kids nutrition

Budget Cuts Could Leave 22 Million Children Without Food Stamps

Some 22 million children who depend on the federal nutrition assistance program that replaced food stamps could lose their benefits under a 2013 budget resolution recently approved by the House Agricultural Committee. The budget, approved in April, would cut more than $33 billion over the next 10 years from the Supplemental Nutrition Assistance Program (SNAP). Approximately one third of the proposed cuts are directed at “categorical eligibility” restrictions that could leave as many as two million people per year ineligible for SNAP benefits. The proposed bill would also eliminate more than 250,000 children from automatic enrollment in the Free School Lunch and Breakfast Program. Their benefits could vanish as early as this year if the budget is passed.

Food is Fundamental, Only Don’t Ask Newt Gingrich

On January 21 Newt Gingrich won the South Carolina Primary. But he did it, in part, by using racist rhetoric, characterizing President Obama as “the best food stamp president in American history.” Since then, he has continued to drive this distortion hoping it will somehow resonate with voters. It’s not likely to work, because most Americans understand that food is fundamental. Presidents do not put people onto the food stamp rolls.

Kansas Cuts Out Food Stamps for Many Children of Illegal Immigrants

A new formula for calculating who receives food stamps in Kansas has left many U.S.-born children of illegal immigrants without aid. The change affects the Supplemental Nutrition and Assistance Program (SNAP), a federal program administered individually by the states. By law, illegal immigrants are not eligible for food stamps but their U.S.-born children are, according to The Kansas City Star. Previously, Kansas excluded illegal immigrants as members of the household in the formula but adjusted the family’s income proportionately. The new rule doesn’t adjust the income, so a family’s earnings are spread over fewer people in the calculation.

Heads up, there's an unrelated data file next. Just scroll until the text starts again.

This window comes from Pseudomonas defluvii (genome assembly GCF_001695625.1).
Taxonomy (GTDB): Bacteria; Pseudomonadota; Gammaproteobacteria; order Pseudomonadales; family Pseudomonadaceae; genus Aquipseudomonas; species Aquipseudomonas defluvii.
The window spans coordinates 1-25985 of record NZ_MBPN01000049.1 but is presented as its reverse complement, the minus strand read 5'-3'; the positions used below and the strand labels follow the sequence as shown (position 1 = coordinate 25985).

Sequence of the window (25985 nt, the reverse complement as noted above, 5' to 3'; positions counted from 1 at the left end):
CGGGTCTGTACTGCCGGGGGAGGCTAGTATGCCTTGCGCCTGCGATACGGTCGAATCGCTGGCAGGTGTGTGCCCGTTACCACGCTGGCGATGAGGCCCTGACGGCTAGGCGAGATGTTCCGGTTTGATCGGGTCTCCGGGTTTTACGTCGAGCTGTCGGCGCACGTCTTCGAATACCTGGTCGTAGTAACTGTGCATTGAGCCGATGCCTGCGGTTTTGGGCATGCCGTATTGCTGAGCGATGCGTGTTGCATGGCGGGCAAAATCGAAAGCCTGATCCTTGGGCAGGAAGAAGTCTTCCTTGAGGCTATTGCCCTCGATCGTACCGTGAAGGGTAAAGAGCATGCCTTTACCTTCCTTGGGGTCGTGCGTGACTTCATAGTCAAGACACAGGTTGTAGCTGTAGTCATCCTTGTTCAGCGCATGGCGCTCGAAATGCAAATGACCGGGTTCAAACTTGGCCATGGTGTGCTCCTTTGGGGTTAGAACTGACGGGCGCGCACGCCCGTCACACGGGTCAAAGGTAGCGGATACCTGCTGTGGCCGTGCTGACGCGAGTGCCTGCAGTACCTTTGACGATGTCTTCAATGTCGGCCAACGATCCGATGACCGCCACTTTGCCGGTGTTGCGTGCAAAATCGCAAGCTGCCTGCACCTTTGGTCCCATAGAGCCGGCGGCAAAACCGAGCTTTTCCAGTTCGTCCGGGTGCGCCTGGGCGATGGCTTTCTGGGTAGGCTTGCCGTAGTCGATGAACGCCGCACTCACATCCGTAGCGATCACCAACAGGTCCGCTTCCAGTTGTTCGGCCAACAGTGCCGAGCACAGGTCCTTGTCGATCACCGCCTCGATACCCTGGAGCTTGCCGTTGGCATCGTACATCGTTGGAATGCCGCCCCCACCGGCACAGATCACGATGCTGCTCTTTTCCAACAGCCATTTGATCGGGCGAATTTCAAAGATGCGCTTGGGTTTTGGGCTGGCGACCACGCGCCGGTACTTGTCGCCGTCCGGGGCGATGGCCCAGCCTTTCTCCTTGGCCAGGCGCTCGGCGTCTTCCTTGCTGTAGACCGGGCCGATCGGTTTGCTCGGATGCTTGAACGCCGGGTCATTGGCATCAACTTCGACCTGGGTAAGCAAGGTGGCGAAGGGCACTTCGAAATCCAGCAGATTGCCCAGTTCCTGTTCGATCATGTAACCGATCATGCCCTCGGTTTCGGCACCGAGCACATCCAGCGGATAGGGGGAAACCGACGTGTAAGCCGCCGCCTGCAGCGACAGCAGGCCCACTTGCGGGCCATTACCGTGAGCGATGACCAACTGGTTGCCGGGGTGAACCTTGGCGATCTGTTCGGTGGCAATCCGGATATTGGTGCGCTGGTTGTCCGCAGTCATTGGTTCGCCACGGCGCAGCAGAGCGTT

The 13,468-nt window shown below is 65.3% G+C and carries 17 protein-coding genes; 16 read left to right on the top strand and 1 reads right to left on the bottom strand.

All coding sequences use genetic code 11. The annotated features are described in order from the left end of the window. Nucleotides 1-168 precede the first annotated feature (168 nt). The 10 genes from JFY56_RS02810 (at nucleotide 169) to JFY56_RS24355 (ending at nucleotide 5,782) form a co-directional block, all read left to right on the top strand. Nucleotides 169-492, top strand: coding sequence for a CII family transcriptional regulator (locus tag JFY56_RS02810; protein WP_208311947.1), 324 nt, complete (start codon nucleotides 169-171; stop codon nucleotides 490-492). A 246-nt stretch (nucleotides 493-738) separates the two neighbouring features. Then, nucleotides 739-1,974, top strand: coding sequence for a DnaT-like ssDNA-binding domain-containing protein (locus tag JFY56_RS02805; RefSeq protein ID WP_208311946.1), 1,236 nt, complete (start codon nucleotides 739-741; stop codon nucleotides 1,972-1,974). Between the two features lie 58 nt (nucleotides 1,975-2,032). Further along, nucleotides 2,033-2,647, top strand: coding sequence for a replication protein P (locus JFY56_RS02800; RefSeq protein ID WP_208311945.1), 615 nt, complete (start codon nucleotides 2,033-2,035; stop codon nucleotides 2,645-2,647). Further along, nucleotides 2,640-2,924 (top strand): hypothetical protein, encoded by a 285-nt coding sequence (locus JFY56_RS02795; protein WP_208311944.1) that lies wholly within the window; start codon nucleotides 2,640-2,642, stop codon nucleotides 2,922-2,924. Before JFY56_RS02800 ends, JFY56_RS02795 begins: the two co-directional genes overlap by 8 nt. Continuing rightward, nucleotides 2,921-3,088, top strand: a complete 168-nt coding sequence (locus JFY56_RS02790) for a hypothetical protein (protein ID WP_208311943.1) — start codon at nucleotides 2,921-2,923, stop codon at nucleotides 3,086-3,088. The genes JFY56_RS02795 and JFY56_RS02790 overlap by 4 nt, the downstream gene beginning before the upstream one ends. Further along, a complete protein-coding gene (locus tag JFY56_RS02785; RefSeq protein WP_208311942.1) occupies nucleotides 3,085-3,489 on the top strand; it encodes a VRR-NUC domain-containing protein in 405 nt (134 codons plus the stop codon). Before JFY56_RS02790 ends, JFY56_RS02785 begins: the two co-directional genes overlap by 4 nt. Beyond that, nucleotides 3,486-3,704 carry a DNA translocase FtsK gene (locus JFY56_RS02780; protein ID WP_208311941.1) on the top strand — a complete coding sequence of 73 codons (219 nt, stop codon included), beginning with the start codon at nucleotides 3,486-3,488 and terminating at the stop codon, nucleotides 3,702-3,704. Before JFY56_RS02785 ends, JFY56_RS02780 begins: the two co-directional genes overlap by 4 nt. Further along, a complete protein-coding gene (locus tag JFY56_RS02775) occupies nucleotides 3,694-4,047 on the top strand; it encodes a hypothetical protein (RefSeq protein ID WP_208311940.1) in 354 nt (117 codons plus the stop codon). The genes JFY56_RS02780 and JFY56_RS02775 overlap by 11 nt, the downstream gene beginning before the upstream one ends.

As Economy Sags More Students Receiving Free School Lunches

As families continue to struggle during the economic crisis, record numbers of students are receiving free or low-cost school lunches. Department of Education officials reported that 52 percent of fourth graders are now enrolled in the free and reduced lunch program, up from 49 percent in 2009. Last school year, 21 million students received subsidized school lunches, up 17 percent from 18 million in 2006-2007, The New York Times reports. In that same period 11 states saw increases of 25 percent or more as layoffs severely cut into family incomes. The Agricultural Department reports that all 50 states have seen increases in enrollment. Students qualify for free lunches if their families have incomes up to 130 percent of the federal poverty level, or $29,055 for a family of four. In a four-member household with income up to $41,348, children qualify for a subsidized lunch priced at 40 cents.